depmod -ae

The last command, depmod -ae, updates a file /lib/modules/ which indicates the dependencies for each module. If you inspect that file you’ll see that the r8180 module depends on the ieee80211_rtl and ieee80211_crypt_rtl modules; indeed, if you reboot and type lsmod you’ll see that these modules are loaded.


However, there are three additional modules that need to be loaded too:


Without these modules you won’t be able to set encryption keys for your wireless link. These are not being loaded because no module depends on them. To change that we have to edit the modules.dep file and edit the line that specifies the dependencies of the r8180 module, the format of a modules.dep entry is:

/path/to/module_a.ko: /path/to/module2.ko /path/to/module1.ko

Which means that module_a.ko depends on module1.ko and module2.ko. The modules are loaded from right to left, which means that module1 is loaded first, followed by module2 and finally module_a last.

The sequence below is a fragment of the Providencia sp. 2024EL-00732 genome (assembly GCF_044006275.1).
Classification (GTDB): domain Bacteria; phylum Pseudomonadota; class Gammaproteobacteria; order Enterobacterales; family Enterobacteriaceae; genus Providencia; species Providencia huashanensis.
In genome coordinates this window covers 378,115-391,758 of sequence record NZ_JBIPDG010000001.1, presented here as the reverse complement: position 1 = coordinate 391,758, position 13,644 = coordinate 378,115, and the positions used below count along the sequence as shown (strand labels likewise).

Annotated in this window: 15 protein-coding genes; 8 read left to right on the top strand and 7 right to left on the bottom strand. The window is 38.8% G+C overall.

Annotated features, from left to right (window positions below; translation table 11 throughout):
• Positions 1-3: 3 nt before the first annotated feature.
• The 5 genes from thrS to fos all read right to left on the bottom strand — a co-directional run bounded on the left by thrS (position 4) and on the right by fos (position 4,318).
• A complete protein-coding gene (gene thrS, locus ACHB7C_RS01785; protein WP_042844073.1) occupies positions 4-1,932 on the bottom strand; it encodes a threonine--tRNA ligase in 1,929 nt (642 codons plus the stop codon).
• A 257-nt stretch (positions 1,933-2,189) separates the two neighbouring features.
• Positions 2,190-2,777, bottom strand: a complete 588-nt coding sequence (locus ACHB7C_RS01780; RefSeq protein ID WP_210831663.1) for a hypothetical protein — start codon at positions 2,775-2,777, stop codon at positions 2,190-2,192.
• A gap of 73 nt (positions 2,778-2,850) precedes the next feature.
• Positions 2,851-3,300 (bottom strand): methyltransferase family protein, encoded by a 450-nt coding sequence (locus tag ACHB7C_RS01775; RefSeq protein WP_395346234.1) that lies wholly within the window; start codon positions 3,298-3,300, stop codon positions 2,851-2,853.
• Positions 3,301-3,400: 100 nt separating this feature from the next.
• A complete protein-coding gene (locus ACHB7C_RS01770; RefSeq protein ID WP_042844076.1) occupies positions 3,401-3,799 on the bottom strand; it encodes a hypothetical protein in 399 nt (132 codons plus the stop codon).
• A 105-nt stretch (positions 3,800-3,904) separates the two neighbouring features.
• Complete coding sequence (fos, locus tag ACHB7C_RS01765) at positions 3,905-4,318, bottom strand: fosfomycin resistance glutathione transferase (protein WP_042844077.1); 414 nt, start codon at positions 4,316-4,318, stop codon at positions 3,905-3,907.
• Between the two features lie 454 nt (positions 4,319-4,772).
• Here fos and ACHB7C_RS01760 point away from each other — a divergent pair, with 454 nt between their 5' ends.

So then, open up the modules.dep file and search for the line where the dependencies of the r8180 are defined and change it so that all the necessary modules are loaded.

Here I break the line into multiple lines so that you can read it easily, but make sure it is only one whole line, so please pay attention. Also, the order is important, so pay double attention.

I repeat, this must be one single line in your modules.dep file:


After you reboot you’ll see that all the modules have been loaded up.

The final step is to set your wireless essid and key and get an ip from the router when your computer boots up.

Since I run Slackware, the place to define ip settings is the file /etc/rc.d/rc.inet1.conf - the relevant lines in my settings file are:

WLAN_KEY[4]="abcd123456 open"

There are a few things to notice here.

I added the variable DHCP_TIMEOUT, this is because the /etc/rc.d/rc.inet1 script executes an ifconfig wlan0 up if that variable is not defined (look around line 117), and I don’t know why, but for some reason sometimes that makes my computer freeze.

This is strange because the rc.wireless script also executes this command but I have not found any problem with it, it seems that the card doesn’t like to be “upped” so many times.